In general, the rotation looks about how it usually does. 16 players got meaningful minutes throughout the season. April Bockin, Molly Fiedler, and Patricia Ward were named to the First, Third, and Freshman All Big Ten teams respectively. We would argue that Athena Kuehn, Nikki Albrecht, and Emily Heslin probably did enough shoring up the defense and Megan Gray did enough as a steady attacking presence to warrant recognition as well. Let's call them the four of them the Equal Time All Stars until someone tweets a better suggestion at us. Coach Golan already did an extended and in-depth chat with us specifically on the award winners (both Big Ten and Equal Time All Stars) that you can listen to on Facebook or iTunes. Now let's take a moment to give some others a bit of credit.
McKenna has great straight line speed, good strength on the ball, and a nice left foot for a cross or a shot on frame. Because she's still a bit raw with her dribble and first touch, she hasn't seen time in the middle of the field. But with her size and strength, she could end up being a super dangerous target forward. Getting so many minutes as a true freshman was a big boost. You could see her hit a bit of a freshman wall when the Gophers hit Big Ten play but she worked her way through it and had a few really solid games in the conference and NCAA Tournament. Another offseason of working on her agility and footwork could make Buisman into a seriously dangerous threat in just her sophomore season. Here's to hoping we get to watch her in WPSL again this summer.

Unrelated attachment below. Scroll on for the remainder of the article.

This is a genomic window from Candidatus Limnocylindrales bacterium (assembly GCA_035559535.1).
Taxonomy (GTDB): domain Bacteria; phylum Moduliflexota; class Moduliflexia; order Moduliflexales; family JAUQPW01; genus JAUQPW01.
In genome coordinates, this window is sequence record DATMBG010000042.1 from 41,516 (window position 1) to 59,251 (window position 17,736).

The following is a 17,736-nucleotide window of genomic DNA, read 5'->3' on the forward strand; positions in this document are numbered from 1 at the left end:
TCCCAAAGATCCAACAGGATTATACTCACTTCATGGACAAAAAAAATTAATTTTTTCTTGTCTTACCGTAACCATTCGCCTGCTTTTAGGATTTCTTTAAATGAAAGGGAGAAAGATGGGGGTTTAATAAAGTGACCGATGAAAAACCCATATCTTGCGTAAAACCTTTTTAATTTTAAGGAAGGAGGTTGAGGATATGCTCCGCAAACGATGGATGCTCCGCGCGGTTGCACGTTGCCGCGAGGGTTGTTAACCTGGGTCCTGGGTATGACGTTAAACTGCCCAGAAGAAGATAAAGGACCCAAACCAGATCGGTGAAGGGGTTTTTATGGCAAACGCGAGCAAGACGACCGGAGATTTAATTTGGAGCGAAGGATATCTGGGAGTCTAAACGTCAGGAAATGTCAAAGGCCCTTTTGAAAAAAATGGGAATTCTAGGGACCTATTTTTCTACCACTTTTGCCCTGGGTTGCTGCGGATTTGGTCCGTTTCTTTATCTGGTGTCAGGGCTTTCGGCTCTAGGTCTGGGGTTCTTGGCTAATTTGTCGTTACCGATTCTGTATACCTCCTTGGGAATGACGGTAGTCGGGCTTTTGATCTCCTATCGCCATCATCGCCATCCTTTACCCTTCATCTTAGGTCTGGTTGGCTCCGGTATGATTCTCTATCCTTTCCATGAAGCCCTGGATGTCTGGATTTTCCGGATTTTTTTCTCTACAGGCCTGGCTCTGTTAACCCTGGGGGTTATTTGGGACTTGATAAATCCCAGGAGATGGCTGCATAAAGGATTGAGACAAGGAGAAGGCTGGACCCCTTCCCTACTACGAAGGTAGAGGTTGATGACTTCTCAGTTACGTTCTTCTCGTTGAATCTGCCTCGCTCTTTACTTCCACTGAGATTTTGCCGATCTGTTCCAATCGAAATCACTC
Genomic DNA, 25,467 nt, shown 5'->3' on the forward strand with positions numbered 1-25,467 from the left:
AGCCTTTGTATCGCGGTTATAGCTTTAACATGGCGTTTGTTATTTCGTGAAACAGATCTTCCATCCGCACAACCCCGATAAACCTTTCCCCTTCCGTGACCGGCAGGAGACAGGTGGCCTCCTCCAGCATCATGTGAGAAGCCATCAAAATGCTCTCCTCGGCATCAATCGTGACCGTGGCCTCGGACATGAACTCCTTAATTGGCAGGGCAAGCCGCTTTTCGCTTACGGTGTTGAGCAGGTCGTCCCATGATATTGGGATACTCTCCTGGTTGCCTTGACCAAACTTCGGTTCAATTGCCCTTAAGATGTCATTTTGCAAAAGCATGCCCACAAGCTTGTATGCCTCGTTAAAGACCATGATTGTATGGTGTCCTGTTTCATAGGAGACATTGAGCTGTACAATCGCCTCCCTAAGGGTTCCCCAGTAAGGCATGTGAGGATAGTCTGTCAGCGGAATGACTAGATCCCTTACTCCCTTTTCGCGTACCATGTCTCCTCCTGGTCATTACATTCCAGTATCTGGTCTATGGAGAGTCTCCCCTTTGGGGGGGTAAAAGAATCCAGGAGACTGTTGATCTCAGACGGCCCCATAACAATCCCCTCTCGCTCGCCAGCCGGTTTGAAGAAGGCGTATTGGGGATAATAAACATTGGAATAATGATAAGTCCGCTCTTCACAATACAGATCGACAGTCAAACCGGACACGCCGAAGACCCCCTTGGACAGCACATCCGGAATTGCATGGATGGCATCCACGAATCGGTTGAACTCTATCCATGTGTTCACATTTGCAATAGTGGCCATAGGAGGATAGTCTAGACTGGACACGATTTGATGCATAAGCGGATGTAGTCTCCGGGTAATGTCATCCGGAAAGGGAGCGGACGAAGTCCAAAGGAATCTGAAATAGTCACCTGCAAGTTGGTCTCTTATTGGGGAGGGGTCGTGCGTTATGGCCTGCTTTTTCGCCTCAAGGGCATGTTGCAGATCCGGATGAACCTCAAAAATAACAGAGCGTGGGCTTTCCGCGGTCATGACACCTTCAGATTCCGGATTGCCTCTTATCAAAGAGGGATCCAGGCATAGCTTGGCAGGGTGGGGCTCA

Nummerdor said in an interview earlier this season that she really prefers to play in the midfield, but she clearly has a knack for drifting a bit higher up field. Her strengths and weaknesses are essentially a mirror image to Buisman's. She has great touch. She can operate in tight spaces. And you can tell she belongs in the center of the pitch. Though she's not as physically bruising as others on the team, she's shown enough grit to be able to keep a defender on her back and make a turn toward goal. Like Buisman, she had some of her strongest showings late in the year and we think she may have a future as a bit of a hybrid 9/10 - someone who drifts back to the midfield to receive the pass when need-be but drifts toward the top of the box to let wingers run into space.